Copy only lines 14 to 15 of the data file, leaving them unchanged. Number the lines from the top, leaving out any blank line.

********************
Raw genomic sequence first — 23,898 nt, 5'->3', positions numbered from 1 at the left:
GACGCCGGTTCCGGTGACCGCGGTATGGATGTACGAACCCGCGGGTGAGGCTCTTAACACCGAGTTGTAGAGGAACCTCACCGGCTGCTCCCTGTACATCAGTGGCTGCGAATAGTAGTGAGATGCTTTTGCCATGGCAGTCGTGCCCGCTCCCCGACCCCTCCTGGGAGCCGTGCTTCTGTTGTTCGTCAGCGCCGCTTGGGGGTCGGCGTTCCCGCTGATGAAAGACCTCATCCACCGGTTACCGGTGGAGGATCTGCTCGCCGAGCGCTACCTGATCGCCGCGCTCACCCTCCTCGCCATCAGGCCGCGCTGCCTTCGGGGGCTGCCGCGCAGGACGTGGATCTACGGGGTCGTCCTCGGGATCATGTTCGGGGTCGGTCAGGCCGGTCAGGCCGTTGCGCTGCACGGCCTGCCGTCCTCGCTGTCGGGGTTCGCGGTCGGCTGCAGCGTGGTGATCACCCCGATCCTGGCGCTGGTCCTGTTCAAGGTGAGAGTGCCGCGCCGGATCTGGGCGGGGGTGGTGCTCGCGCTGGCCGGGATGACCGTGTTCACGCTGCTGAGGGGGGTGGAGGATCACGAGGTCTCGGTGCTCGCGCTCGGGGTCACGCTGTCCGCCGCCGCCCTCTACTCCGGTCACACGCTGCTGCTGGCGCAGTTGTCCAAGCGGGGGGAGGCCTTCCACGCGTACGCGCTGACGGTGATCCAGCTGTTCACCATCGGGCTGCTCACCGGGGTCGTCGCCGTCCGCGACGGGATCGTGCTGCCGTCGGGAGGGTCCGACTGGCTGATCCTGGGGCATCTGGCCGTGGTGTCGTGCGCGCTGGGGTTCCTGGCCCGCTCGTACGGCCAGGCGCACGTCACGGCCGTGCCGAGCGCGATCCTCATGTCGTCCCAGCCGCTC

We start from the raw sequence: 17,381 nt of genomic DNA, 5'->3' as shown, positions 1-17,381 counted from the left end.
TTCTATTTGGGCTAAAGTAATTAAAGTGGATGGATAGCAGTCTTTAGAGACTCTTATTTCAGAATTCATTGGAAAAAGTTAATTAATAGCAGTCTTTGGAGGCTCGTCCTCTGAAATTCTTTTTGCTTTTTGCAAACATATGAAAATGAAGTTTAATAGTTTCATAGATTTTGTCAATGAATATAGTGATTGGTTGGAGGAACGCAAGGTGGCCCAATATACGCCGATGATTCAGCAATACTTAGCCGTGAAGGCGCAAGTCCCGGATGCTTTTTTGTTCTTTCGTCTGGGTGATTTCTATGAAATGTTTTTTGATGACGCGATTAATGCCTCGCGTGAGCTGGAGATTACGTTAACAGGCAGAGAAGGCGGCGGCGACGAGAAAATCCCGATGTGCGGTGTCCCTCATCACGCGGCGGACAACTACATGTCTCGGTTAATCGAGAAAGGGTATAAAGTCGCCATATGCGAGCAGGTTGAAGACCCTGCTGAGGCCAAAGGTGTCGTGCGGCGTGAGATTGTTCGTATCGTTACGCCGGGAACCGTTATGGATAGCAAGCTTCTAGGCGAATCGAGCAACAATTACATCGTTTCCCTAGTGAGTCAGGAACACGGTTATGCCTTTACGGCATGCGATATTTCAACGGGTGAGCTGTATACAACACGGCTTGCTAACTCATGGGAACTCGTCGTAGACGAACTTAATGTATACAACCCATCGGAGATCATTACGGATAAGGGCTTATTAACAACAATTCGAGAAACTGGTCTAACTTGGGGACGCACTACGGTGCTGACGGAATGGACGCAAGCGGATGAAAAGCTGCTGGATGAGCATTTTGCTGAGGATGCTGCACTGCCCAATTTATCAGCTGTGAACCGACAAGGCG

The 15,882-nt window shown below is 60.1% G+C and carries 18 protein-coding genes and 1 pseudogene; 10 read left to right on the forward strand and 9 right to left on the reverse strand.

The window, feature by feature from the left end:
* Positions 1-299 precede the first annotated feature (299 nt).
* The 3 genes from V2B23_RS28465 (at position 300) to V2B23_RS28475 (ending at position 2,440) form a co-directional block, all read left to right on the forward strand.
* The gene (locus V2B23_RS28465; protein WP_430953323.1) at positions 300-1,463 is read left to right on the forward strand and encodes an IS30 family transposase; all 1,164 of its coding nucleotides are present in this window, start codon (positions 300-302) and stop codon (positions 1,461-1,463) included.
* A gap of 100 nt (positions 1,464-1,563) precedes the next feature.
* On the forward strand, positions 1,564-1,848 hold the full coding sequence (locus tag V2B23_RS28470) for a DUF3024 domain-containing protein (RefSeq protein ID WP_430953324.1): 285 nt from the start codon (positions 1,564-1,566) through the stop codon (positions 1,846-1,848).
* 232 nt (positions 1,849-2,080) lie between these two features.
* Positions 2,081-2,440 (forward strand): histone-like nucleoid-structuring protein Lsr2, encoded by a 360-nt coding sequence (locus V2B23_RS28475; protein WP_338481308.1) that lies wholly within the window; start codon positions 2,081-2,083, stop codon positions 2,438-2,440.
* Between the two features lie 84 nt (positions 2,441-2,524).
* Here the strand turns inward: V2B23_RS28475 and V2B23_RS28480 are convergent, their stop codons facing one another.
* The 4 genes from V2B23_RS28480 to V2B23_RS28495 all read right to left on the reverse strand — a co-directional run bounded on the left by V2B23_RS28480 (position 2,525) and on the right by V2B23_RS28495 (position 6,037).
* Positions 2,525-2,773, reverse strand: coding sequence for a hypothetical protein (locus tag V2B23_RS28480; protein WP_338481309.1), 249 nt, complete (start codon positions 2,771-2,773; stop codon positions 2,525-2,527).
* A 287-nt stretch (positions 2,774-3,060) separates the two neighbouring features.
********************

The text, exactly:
* Between the two features lie 84 nt (positions 2,441-2,524).
* Here the strand turns inward: V2B23_RS28475 and V2B23_RS28480 are convergent, their stop codons facing one another.